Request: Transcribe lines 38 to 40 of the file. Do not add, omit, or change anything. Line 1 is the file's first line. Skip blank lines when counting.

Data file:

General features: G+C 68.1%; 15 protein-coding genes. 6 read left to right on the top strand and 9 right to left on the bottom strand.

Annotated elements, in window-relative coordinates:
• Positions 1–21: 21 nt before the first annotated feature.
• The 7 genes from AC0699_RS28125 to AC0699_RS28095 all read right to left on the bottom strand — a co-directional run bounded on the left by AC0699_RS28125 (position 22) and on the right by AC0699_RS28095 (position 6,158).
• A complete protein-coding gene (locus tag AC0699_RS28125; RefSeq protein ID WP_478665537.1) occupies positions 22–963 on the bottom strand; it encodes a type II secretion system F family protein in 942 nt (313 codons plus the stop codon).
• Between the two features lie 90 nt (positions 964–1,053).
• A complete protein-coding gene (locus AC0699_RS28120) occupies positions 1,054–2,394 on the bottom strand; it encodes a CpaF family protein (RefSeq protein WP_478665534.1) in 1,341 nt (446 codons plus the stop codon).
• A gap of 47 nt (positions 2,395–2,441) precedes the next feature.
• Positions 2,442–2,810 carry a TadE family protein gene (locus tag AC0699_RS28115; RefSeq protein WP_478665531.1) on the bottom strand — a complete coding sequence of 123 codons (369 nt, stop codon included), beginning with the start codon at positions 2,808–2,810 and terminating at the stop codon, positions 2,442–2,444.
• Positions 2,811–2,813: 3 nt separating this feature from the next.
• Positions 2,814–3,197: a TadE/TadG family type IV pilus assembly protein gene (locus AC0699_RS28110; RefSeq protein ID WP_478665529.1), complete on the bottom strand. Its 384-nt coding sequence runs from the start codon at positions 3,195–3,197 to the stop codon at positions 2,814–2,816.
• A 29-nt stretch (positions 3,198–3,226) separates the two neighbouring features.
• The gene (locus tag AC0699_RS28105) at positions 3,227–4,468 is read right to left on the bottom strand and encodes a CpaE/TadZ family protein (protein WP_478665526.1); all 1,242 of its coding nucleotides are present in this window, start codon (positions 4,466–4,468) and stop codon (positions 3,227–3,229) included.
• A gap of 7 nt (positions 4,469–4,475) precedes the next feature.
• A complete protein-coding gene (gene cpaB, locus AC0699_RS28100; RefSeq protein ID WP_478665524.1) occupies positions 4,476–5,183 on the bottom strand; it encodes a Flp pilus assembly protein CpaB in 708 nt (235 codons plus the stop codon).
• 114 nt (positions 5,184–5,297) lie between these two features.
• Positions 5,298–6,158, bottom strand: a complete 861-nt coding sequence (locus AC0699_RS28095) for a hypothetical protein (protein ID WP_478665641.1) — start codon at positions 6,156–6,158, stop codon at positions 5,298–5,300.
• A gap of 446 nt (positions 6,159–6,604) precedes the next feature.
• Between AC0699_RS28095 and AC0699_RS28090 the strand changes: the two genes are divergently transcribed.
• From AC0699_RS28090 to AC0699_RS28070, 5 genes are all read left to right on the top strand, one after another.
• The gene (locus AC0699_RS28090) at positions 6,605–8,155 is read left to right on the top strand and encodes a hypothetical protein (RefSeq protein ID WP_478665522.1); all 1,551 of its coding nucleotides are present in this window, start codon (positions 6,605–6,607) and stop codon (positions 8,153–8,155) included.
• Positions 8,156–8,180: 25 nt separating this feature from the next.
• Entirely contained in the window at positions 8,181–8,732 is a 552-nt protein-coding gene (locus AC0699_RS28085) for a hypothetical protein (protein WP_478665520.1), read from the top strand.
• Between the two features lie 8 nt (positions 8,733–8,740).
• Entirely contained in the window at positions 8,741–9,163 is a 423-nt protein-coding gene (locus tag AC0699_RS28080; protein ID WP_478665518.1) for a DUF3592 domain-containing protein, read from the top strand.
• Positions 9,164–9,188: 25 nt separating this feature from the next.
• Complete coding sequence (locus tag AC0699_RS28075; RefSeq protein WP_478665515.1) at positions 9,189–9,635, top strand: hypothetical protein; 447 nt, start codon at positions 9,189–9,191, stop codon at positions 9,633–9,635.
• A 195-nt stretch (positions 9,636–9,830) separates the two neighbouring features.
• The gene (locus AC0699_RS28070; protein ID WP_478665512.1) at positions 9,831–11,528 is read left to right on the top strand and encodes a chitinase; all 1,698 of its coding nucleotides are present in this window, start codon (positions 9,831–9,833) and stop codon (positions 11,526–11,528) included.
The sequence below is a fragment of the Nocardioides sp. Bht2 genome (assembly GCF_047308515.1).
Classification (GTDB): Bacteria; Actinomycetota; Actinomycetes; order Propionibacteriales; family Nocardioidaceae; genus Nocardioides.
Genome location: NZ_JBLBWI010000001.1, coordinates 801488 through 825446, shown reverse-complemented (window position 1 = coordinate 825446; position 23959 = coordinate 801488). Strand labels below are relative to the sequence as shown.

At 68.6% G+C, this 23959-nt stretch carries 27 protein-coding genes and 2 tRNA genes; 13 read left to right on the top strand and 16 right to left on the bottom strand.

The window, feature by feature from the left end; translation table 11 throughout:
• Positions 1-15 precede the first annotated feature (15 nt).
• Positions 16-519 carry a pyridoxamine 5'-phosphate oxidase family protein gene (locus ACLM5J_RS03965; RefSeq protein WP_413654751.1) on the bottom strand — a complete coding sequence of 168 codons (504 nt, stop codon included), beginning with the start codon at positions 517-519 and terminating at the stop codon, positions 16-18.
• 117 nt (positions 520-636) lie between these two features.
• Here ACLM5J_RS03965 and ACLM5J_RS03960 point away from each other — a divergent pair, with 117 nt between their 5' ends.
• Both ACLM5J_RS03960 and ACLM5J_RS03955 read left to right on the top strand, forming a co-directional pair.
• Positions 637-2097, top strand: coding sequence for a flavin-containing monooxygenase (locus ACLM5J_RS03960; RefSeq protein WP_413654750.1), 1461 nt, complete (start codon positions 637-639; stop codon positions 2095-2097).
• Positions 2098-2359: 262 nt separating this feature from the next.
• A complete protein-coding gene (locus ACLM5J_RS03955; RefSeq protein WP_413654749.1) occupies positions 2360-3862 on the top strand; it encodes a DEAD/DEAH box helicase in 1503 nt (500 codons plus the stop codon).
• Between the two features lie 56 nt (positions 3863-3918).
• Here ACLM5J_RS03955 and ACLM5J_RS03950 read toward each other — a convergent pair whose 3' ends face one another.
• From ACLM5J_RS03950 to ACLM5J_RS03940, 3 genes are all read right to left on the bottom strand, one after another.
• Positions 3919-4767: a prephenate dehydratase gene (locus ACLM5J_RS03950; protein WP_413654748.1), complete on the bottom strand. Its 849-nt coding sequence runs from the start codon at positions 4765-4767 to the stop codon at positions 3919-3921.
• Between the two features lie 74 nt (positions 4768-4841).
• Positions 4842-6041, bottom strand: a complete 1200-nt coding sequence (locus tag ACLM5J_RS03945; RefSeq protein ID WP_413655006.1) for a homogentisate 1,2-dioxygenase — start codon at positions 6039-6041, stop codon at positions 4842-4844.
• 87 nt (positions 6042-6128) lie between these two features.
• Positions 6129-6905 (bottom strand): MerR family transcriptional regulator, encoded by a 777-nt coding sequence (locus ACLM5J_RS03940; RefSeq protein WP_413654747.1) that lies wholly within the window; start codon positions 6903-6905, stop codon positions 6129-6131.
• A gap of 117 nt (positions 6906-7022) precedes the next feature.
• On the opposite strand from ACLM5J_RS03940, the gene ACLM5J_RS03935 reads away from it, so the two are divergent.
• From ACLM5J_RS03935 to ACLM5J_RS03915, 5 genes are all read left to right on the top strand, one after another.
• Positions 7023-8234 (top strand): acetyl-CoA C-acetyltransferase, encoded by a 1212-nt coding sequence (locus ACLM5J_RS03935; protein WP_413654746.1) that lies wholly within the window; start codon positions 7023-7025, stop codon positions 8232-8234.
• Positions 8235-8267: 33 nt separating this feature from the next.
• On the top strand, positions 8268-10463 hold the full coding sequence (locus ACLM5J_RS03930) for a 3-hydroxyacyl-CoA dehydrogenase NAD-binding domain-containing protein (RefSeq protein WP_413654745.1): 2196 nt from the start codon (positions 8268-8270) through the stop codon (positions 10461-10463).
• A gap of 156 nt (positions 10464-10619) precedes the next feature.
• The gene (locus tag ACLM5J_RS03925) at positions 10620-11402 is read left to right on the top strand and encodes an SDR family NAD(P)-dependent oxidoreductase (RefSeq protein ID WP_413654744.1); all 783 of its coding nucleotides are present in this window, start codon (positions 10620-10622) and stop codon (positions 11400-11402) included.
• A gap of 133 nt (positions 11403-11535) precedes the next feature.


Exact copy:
• Here ACLM5J_RS03965 and ACLM5J_RS03960 point away from each other — a divergent pair, with 117 nt between their 5' ends.
• Both ACLM5J_RS03960 and ACLM5J_RS03955 read left to right on the top strand, forming a co-directional pair.
• Positions 637-2097, top strand: coding sequence for a flavin-containing monooxygenase (locus ACLM5J_RS03960; RefSeq protein WP_413654750.1), 1461 nt, complete (start codon positions 637-639; stop codon positions 2095-2097).